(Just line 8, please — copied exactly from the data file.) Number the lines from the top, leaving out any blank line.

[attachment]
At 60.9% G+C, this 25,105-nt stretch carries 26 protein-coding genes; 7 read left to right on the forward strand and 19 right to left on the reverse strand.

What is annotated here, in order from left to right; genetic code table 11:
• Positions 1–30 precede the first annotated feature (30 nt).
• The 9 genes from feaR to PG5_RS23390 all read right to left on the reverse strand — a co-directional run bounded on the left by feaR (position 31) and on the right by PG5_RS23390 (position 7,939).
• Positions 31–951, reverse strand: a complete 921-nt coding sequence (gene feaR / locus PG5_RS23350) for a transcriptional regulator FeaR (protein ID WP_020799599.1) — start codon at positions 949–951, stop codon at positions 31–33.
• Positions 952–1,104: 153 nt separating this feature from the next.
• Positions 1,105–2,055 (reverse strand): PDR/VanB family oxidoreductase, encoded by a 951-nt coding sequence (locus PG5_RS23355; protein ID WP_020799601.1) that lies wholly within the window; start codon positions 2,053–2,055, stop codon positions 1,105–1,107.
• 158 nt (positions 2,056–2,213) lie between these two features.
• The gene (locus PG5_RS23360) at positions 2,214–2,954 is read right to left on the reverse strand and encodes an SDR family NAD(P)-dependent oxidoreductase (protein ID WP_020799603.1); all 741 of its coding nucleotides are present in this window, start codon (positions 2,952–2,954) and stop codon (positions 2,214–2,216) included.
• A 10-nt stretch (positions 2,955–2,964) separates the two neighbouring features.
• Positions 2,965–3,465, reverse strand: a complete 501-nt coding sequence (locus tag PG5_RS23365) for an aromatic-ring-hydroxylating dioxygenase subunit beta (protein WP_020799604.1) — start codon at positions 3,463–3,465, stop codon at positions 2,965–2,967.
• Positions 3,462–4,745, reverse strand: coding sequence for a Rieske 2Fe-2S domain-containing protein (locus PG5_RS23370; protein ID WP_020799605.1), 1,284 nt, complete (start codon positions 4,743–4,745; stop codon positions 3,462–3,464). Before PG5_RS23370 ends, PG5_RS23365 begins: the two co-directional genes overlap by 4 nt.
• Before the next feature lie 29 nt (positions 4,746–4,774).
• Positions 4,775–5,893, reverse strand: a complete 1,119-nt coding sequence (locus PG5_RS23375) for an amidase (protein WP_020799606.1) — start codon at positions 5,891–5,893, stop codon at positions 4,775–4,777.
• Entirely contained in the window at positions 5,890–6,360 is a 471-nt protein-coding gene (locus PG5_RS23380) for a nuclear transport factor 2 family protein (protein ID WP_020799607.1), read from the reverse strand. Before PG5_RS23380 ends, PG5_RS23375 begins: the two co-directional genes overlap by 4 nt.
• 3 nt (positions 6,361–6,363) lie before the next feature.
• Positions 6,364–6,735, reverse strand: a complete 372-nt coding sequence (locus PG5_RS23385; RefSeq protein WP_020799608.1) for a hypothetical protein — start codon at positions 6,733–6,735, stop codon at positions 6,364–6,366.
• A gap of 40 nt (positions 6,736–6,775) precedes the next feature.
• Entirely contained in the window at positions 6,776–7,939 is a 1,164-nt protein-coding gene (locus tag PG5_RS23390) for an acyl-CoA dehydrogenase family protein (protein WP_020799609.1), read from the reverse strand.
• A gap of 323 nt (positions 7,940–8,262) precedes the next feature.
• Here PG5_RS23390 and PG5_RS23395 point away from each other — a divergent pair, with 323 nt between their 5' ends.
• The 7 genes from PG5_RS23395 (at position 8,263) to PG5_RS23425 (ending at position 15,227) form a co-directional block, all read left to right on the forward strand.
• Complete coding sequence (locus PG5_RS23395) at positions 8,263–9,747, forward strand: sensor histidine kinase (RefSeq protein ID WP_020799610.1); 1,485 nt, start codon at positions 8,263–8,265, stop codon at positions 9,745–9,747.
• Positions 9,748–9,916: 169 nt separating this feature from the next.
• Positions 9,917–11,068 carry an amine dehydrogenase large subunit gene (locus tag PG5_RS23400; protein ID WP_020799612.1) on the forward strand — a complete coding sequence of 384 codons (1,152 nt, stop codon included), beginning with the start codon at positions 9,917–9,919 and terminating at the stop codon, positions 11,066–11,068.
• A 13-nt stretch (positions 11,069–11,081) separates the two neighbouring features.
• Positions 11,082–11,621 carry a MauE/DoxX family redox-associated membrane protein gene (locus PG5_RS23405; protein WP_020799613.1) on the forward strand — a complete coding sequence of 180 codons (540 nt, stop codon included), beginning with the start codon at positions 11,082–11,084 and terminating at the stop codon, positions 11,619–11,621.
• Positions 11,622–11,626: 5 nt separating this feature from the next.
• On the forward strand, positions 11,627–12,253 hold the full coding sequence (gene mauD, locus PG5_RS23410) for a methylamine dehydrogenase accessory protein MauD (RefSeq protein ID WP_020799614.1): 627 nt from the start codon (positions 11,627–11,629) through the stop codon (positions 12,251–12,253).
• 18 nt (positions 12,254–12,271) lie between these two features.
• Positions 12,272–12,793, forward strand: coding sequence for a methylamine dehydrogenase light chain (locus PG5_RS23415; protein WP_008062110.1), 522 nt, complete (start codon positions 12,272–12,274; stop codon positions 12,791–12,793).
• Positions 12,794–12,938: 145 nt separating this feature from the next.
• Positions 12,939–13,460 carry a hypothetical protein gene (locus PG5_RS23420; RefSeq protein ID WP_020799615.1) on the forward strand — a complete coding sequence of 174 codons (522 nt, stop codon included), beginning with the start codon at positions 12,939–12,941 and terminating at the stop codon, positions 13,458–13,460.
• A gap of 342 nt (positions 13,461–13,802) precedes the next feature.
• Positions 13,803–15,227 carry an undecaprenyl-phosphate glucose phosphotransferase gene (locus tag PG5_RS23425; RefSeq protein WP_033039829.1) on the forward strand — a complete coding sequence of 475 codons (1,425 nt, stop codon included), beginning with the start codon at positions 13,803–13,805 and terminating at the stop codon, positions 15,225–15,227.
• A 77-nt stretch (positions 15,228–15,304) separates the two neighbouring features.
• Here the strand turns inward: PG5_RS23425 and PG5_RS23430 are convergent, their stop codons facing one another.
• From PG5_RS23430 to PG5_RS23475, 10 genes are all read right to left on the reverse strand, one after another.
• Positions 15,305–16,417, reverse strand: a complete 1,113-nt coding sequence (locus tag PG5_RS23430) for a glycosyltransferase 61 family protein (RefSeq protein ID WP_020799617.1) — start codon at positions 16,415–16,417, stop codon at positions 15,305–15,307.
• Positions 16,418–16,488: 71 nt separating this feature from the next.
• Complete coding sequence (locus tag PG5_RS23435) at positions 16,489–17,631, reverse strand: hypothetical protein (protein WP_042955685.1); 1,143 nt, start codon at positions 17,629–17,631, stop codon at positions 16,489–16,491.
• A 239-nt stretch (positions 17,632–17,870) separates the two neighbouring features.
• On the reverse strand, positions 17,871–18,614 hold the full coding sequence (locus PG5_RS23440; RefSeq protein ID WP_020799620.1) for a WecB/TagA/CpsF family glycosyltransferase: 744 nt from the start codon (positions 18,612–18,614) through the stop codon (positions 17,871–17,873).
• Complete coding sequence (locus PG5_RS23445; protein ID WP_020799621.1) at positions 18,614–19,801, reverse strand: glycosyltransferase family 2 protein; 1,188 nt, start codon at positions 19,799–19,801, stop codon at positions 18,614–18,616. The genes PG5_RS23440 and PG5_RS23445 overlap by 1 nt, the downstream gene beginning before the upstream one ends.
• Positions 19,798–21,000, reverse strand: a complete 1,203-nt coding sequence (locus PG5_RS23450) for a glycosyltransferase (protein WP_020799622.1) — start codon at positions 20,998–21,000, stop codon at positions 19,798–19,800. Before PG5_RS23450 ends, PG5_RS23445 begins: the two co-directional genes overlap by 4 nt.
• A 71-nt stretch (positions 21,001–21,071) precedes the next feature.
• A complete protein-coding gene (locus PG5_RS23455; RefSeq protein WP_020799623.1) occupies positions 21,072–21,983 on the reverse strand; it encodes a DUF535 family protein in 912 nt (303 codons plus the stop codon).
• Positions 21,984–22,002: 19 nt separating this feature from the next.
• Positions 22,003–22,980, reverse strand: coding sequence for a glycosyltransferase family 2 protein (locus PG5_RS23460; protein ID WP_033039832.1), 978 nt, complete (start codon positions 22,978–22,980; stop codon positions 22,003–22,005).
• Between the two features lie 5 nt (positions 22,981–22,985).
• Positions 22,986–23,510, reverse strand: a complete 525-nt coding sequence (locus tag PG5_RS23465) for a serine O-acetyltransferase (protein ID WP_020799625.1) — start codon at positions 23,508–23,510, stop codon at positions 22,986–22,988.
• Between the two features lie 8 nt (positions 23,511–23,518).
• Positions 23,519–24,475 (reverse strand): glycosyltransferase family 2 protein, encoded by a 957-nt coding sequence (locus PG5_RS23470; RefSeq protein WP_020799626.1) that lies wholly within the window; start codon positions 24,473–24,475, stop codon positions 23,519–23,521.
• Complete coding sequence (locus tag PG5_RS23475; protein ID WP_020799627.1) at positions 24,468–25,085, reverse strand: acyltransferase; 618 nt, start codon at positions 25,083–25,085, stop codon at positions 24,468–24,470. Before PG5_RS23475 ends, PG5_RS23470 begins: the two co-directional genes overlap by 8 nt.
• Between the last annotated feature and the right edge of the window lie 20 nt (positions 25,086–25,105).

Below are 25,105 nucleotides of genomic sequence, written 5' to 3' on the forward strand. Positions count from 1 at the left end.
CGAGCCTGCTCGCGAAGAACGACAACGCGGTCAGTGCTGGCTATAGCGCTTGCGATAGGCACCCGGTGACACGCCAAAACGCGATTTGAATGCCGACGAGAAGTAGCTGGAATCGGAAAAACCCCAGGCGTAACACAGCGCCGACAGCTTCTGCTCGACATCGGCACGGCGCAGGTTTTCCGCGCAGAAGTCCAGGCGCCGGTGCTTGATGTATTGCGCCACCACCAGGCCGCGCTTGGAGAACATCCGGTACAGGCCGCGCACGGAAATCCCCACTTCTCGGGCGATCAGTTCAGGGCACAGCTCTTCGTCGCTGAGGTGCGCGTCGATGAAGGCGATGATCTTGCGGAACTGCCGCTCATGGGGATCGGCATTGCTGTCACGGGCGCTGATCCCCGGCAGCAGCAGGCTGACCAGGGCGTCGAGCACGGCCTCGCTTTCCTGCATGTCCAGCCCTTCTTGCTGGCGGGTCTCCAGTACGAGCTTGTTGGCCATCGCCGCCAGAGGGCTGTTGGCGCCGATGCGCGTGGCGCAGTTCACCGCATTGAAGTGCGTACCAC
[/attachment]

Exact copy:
• 158 nt (positions 2,056–2,213) lie between these two features.